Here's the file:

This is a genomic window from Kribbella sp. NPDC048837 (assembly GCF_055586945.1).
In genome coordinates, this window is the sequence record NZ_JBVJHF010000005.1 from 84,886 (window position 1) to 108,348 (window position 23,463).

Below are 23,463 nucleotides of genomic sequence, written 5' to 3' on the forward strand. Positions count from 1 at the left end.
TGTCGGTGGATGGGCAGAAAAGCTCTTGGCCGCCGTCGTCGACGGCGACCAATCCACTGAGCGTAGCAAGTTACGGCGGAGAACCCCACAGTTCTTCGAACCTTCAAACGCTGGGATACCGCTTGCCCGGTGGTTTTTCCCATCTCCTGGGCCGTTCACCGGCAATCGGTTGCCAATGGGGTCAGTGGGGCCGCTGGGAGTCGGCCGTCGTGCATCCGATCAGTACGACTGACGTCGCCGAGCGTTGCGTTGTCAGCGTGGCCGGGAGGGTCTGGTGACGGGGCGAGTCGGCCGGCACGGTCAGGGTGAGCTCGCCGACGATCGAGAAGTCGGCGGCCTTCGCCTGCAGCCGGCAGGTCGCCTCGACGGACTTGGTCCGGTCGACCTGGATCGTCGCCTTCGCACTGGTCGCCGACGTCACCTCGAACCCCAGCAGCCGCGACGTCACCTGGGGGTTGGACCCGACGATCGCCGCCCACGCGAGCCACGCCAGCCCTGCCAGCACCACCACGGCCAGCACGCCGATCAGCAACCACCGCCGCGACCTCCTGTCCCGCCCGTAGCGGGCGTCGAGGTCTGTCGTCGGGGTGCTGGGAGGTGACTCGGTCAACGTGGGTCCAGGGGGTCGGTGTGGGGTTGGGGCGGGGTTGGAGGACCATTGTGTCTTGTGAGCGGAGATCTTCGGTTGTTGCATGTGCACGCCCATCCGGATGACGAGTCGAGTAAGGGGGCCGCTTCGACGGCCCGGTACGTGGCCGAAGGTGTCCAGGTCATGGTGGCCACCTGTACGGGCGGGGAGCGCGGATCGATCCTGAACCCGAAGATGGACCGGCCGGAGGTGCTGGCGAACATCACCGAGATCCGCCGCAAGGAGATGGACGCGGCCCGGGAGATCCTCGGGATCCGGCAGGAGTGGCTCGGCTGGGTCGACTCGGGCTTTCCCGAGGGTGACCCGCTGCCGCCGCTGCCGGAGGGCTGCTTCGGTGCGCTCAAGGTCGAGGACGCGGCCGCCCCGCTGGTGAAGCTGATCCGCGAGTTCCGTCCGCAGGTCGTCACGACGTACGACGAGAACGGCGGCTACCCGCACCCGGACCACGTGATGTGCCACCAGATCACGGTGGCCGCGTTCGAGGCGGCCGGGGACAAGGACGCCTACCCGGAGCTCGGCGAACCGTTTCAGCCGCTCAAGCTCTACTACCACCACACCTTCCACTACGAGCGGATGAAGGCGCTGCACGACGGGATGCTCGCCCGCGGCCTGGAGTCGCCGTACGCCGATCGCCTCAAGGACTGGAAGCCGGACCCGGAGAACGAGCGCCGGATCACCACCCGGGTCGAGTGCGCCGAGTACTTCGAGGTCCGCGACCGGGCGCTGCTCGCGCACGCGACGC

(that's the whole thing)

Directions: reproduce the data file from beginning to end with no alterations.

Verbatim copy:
This is a genomic window from Kribbella sp. NPDC048837 (assembly GCF_055586945.1).
In genome coordinates, this window is the sequence record NZ_JBVJHF010000005.1 from 84,886 (window position 1) to 108,348 (window position 23,463).

Below are 23,463 nucleotides of genomic sequence, written 5' to 3' on the forward strand. Positions count from 1 at the left end.
TGTCGGTGGATGGGCAGAAAAGCTCTTGGCCGCCGTCGTCGACGGCGACCAATCCACTGAGCGTAGCAAGTTACGGCGGAGAACCCCACAGTTCTTCGAACCTTCAAACGCTGGGATACCGCTTGCCCGGTGGTTTTTCCCATCTCCTGGGCCGTTCACCGGCAATCGGTTGCCAATGGGGTCAGTGGGGCCGCTGGGAGTCGGCCGTCGTGCATCCGATCAGTACGACTGACGTCGCCGAGCGTTGCGTTGTCAGCGTGGCCGGGAGGGTCTGGTGACGGGGCGAGTCGGCCGGCACGGTCAGGGTGAGCTCGCCGACGATCGAGAAGTCGGCGGCCTTCGCCTGCAGCCGGCAGGTCGCCTCGACGGACTTGGTCCGGTCGACCTGGATCGTCGCCTTCGCACTGGTCGCCGACGTCACCTCGAACCCCAGCAGCCGCGACGTCACCTGGGGGTTGGACCCGACGATCGCCGCCCACGCGAGCCACGCCAGCCCTGCCAGCACCACCACGGCCAGCACGCCGATCAGCAACCACCGCCGCGACCTCCTGTCCCGCCCGTAGCGGGCGTCGAGGTCTGTCGTCGGGGTGCTGGGAGGTGACTCGGTCAACGTGGGTCCAGGGGGTCGGTGTGGGGTTGGGGCGGGGTTGGAGGACCATTGTGTCTTGTGAGCGGAGATCTTCGGTTGTTGCATGTGCACGCCCATCCGGATGACGAGTCGAGTAAGGGGGCCGCTTCGACGGCCCGGTACGTGGCCGAAGGTGTCCAGGTCATGGTGGCCACCTGTACGGGCGGGGAGCGCGGATCGATCCTGAACCCGAAGATGGACCGGCCGGAGGTGCTGGCGAACATCACCGAGATCCGCCGCAAGGAGATGGACGCGGCCCGGGAGATCCTCGGGATCCGGCAGGAGTGGCTCGGCTGGGTCGACTCGGGCTTTCCCGAGGGTGACCCGCTGCCGCCGCTGCCGGAGGGCTGCTTCGGTGCGCTCAAGGTCGAGGACGCGGCCGCCCCGCTGGTGAAGCTGATCCGCGAGTTCCGTCCGCAGGTCGTCACGACGTACGACGAGAACGGCGGCTACCCGCACCCGGACCACGTGATGTGCCACCAGATCACGGTGGCCGCGTTCGAGGCGGCCGGGGACAAGGACGCCTACCCGGAGCTCGGCGAACCGTTTCAGCCGCTCAAGCTCTACTACCACCACACCTTCCACTACGAGCGGATGAAGGCGCTGCACGACGGGATGCTCGCCCGCGGCCTGGAGTCGCCGTACGCCGATCGCCTCAAGGACTGGAAGCCGGACCCGGAGAACGAGCGCCGGATCACCACCCGGGTCGAGTGCGCCGAGTACTTCGAGGTCCGCGACCGGGCGCTGCTCGCGCACGCGACGC